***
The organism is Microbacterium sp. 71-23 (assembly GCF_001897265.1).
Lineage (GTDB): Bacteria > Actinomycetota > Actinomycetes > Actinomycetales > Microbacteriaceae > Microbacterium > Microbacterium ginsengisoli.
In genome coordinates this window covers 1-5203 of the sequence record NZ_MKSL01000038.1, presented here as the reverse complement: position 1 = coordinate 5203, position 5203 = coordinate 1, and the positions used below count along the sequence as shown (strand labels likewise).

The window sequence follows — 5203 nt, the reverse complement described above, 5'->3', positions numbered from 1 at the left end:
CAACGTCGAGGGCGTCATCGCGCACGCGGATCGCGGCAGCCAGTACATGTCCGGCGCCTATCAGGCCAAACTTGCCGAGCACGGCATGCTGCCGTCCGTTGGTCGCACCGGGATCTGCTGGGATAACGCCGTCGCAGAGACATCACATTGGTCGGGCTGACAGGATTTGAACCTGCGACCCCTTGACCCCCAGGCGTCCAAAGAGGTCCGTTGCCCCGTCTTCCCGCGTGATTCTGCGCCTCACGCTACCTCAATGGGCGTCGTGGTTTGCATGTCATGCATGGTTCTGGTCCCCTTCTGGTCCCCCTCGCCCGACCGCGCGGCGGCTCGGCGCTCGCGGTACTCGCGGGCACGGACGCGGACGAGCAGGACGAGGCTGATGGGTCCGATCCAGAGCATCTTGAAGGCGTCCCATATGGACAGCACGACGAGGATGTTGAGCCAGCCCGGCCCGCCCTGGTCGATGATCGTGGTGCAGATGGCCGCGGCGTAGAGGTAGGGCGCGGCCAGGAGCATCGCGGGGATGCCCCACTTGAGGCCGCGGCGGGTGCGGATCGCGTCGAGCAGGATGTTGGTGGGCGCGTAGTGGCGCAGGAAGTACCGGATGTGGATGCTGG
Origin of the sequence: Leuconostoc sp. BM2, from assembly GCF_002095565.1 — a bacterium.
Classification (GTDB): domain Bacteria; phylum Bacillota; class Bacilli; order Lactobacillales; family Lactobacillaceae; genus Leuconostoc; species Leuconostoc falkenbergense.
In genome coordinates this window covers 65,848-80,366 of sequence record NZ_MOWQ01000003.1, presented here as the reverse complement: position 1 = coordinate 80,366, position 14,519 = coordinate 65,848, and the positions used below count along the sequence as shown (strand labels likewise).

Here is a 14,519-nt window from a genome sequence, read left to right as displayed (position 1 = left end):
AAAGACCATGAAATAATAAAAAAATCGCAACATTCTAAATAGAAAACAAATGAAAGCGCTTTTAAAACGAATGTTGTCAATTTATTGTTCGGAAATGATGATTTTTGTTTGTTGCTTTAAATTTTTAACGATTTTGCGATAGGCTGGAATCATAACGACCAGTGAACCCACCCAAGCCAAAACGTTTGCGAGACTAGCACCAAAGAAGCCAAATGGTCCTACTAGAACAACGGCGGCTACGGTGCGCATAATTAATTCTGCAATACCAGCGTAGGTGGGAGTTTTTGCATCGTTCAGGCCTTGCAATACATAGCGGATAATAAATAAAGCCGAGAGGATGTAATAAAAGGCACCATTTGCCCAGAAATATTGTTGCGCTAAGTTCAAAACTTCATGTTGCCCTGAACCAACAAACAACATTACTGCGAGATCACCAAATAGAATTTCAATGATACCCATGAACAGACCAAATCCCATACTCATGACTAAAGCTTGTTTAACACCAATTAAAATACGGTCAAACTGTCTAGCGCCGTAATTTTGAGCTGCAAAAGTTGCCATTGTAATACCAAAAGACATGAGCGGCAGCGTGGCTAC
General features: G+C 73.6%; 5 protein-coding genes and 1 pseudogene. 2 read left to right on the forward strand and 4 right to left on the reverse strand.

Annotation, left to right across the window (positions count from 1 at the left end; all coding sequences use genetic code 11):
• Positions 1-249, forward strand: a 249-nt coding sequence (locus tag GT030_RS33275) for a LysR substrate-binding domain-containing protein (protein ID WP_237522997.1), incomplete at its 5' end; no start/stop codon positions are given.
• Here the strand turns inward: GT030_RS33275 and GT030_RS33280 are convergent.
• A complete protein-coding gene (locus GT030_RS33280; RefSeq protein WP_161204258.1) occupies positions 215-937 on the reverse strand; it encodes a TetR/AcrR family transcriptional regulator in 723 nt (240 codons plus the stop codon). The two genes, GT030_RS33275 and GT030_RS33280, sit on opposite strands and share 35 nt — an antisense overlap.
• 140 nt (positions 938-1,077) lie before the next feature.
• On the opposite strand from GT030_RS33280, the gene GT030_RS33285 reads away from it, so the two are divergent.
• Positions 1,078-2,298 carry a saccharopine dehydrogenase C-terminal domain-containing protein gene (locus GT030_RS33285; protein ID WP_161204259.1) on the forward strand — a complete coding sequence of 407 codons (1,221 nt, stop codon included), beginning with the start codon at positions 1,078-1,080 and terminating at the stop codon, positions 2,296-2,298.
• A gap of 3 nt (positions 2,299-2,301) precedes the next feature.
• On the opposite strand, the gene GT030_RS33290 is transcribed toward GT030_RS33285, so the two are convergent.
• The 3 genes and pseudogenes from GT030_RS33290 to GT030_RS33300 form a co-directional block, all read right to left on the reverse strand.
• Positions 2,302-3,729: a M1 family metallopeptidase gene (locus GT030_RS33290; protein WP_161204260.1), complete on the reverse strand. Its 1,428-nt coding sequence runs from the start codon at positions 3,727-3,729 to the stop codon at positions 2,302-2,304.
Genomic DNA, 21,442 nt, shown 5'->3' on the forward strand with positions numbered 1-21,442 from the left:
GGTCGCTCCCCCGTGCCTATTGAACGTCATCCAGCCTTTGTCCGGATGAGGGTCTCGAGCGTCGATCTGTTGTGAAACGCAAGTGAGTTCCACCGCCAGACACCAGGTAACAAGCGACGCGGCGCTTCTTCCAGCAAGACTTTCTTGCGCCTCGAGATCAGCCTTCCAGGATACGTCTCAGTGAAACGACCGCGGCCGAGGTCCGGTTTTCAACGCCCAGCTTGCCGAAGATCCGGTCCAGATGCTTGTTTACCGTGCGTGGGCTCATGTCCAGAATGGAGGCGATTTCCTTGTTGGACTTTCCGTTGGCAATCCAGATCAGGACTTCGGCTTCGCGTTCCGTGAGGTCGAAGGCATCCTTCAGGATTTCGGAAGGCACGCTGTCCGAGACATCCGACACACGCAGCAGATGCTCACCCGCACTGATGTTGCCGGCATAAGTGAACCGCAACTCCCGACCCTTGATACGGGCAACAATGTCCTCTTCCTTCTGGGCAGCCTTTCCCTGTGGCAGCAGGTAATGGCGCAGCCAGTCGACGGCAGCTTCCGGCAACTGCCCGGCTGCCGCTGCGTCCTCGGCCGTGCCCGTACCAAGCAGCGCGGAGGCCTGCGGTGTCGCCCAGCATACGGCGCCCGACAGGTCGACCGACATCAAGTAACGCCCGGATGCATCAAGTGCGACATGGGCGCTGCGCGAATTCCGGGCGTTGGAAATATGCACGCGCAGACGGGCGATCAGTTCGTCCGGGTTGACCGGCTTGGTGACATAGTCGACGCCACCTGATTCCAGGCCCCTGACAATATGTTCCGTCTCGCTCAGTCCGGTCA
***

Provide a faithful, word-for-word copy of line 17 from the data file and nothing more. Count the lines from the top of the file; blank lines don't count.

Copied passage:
• On the opposite strand from GT030_RS33280, the gene GT030_RS33285 reads away from it, so the two are divergent.